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Then & Now: Sudbury or Chinookville? Ask Jack Douglas

Sudbury appears as Chinookville in the 1970 book, 'Shut Up and Eat Your Snowshoes!' by comedian, author, actor and TV personality Jack Douglas

Sudbury plays a role in a funny look at life in the Canadian wilderness in Shut Up and Eat Your Snowshoes! written by American comedian Jack Douglas in 1970. 

A king of comedy in the early days of television, Douglas owned a hunting and fishing lodge and two small islands on Bird Lake near Killarney. 

According to The Ottawa Journal (March 2, 1968), he owned a 2½-acre property with six heated cabins, a main lodge with four bedrooms and a 12-foot fireplace, a sauna and five auxiliary buildings.

In Shut Up and Eat Your Snowshoes!, Sudbury makes an appearance as Chinookville, “the fun city of the Arctic Circle set.” Bird Lake is renamed Lost Lake.

Douglas was a novelist, short story writer, columnist, actor, television personality and comedian.

He wrote gags for legendary comedians Red Skelton, Bob Hope and Woody Allen, and the television show Laugh-In. 

He won an Emmy Award in 1954. His 1962 autobiography was titled A Funny Thing Happened to Me on My Way to the Grave.

Douglas and his wife, Reiko, made regular appearances on talk shows hosted by Jack Parr, Merv Griffin, Mike Douglas, David Frost and Johnny Carson. 

Chinookville is a mining town, something like Sudbury, with lots of miners and “at least 20 dine and dance and juice joints, each with its own rock and roll group.”

It is a place so exciting, his wife would rather leave him than visit.

“Reiko, I yelled toward our cavernous kitchen, ‘Let’s go to Chinookvlle.’

‘I don’t want to go to Chinookville. Please don’t make me.’

I understood her concern. The trip from our island to Chinookville was something Lewis and Clark would have thought twice about, and Neill Armstrong would have been court-martialed for refusing altogether.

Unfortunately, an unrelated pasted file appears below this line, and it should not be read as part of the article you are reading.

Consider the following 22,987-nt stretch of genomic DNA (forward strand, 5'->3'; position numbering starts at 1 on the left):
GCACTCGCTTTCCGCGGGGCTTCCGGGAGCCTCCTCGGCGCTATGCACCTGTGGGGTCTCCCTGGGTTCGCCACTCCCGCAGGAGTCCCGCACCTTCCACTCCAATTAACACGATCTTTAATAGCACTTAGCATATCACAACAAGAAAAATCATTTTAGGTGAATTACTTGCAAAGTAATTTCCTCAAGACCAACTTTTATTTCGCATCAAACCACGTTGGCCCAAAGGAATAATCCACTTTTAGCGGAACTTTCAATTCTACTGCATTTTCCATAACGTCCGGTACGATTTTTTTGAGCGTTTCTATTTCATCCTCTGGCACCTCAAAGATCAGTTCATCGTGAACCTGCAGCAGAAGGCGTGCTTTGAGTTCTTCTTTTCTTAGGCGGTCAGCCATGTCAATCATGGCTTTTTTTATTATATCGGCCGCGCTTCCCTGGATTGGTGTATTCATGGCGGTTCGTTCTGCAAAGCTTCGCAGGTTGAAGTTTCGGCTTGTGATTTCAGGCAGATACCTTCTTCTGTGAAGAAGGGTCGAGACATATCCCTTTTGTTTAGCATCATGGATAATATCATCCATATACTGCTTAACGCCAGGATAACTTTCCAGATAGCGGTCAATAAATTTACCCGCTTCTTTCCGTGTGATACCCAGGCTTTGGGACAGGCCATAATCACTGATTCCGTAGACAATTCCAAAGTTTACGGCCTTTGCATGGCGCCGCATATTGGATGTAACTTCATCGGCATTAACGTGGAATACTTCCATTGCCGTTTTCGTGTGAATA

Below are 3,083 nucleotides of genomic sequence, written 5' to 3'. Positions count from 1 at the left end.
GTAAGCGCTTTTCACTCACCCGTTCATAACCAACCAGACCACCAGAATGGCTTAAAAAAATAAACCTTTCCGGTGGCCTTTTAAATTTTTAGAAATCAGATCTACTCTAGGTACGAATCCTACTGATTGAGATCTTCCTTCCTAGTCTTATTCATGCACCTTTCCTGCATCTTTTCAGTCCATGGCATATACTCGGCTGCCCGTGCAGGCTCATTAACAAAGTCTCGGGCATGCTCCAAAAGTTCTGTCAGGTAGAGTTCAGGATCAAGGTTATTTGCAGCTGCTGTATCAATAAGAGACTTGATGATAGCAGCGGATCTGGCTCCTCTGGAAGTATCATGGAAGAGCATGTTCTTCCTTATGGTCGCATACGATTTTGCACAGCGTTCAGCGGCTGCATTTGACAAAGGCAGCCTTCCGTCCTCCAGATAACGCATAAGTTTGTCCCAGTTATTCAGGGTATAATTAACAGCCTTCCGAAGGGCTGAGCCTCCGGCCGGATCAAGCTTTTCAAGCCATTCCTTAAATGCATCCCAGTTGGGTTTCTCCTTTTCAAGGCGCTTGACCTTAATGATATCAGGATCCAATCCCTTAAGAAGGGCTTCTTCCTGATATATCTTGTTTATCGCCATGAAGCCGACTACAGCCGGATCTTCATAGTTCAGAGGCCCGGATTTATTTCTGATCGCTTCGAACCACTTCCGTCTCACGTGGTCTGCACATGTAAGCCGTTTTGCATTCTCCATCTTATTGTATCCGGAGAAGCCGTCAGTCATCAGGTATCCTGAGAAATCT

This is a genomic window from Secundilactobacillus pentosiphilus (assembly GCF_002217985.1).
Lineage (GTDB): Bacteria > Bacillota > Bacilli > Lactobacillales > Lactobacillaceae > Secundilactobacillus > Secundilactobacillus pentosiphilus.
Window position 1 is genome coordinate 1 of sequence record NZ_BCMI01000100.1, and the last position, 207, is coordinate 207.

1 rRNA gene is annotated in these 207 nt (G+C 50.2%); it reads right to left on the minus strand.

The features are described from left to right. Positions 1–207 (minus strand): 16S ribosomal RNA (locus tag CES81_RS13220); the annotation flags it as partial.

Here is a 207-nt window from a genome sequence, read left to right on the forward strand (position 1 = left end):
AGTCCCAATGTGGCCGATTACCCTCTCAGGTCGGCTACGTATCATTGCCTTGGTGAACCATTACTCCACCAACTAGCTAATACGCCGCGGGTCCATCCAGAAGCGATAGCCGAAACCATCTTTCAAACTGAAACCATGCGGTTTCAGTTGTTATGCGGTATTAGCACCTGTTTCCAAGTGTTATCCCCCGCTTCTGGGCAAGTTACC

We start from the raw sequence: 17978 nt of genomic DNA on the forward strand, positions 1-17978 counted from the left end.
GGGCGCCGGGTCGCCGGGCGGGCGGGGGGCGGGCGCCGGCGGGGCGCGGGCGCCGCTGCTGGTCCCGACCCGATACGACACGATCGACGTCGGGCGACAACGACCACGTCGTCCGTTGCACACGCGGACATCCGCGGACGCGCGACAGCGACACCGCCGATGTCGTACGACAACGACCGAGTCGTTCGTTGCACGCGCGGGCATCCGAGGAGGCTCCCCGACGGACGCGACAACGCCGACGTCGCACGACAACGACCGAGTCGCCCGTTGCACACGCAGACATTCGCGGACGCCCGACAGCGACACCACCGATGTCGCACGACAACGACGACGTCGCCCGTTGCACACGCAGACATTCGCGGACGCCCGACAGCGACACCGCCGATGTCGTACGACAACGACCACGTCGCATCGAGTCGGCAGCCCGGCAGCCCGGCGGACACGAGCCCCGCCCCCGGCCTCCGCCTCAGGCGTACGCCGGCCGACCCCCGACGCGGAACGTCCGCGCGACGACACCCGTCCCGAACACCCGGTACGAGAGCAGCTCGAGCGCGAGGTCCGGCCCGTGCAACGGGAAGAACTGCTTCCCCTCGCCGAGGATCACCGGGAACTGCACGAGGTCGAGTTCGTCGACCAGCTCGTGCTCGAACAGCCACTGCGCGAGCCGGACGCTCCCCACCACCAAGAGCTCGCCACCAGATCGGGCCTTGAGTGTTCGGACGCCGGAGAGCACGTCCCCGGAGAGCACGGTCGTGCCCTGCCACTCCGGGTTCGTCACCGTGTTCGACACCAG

‘I’m going back to Japan,’ she said, and ran to the bedroom and starting throwing kimonos into a suitcase.

 ‘I’m going to back to Japan,’ Reiko repeated trying to jam a pair of long Ojibway snowshoes into her too-short suitcase.

‘What are you packing those for,’ I said.

‘Souvenir of Canada for my father’.”

Douglas wrote he thought Chinookville had a lot to offer.

“It has a supermarket, a television repair shop, a boutique, a salon de beauté, a government liquor store, and a few other facilities which enabled almost everyone in Chinookville to live just as House Beautiful and Amy Vanderbilt and John Lennon and Yoko say we should.

“There is another form of entertainment, not advertised as such. In the Chinookville supermarket, each product is marketed in both French and English, with French in bolder lettering. This makes for a thrilling life when you get back home, 116 miles away from the supermarket, to discover that what you thought was a can of beans turns out to be tinned Brillo.”

The Douglases lived full time in New Canaan, Conn., a picture-perfect town about an hour's train ride from New York City.

“The toughest thing about living back in the woods is explaining to friends why. Every time we see people from the outside they are astounded that: (1) we are still alive; (2) we are still healthy: and (3) we look happy. This not only astounds the – it annoys them.”

Douglas died in 1989, at age 80.

George Schlatter, creator and producer of Laugh-In was quoted in his obituary. “He (Douglas) saw the world from a different angle than the rest of us. He was not only funny, he was nice,” he said. 

Vicki Gilhula is a writer in Greater Sudbury. Then & Now is made possible by our Community Leaders Program.